The month of July saw a decrease in the number of apprehensions of unaccompanied minors and family units illegally crossing the southern border into the United States, according to new data released by the Department of Homeland Security.
In July, 5,508 unaccompanied minors and 7,410 adults with children were apprehended in what DHS is describing as a “significant decrease.”
By comparison, in June the government apprehended 10,628 unaccompanied minors and 16,330 adults with children illegally entering the U.S. through the southwest border.
“While the decrease in apprehensions in July is good news and reflects a positive trend that we hope continues, the current numbers are still higher than the number of apprehensions for children and adults with children during past years,” DHS Sec. Jeh Johnson said in a statement. “We continue to have much work to do to address this issue and our message continues to be clear–‘our border is not open to illegal migration.'”
“Unless you qualify for some form of humanitarian relief, we will send you back consistent with our laws and values,” Johnson added.
Johnson credited the administration’s “aggressive campaign” against illegal immigration into Texas and boosted of a decrease in removal time for unaccompanied adults down from 33 days to four days.
He further noted that the administration has built more detention space, upped the number of flights back to Central America to return illegal migrants, provided more resources for illegal immigrants in removal proceedings, worked Central American governments, and cracked down on human smugglers.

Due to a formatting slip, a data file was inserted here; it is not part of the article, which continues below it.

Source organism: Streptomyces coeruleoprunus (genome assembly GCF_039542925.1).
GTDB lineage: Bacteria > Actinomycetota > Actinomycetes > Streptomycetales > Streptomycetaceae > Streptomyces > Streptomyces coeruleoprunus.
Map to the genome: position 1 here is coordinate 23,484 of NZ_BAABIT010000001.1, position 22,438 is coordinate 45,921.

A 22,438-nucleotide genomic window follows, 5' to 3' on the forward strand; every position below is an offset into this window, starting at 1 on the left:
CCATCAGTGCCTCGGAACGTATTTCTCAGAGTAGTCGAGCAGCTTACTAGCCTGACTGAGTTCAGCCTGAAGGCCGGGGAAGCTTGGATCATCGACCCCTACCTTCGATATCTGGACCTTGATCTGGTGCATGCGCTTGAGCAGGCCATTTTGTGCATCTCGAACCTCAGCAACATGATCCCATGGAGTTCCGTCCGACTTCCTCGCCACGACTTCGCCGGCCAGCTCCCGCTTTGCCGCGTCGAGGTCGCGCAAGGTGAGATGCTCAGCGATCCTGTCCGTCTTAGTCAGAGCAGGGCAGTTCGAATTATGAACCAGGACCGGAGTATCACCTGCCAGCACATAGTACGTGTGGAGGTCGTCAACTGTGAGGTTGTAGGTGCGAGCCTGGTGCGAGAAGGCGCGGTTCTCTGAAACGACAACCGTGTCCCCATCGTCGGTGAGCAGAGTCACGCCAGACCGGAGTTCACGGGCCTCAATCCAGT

Since October, more than 62,900 unaccompanied minors have been detained illegally crossing into the the United States through the southwest border, the vast majority of whom have been from Central America.
Earlier this summer President Obama requested $3.7 billion to deal with the crisis — the Senate left for August recess unable to pass an agreement on the border supplemental, the House passed a border supplemental approving $694 million for the border crisis along with some alterations to the law.
In highlighting the reduced apprehensions, Johnson called on Congress to provide Obama’s request when they return from August recess.
“I was disappointed that Congress left for its August recess without acting on the President’s request for supplemental funding to support the men and women of this Department who have worked overtime to respond to the urgent situation,” he said. ‘I hope when Congress returns in September it will act quickly on the request.”
Johnson added that he is shifting funds to deal with the border crisis.
“In the meantime, to avoid running out of money, I have been left with no choice but to reprogram money away from other homeland security missions,” Johnson said. “In all, DHS is reprogramming $405 million away from other mission areas to support the response to this situation in the Rio Grande Valley. It is also forcing us to dial back some of the actions we intended to take to deal with the Rio Grande Valley.”
He added, “Given Congress’ failure to act, the Department is left with no good choices.”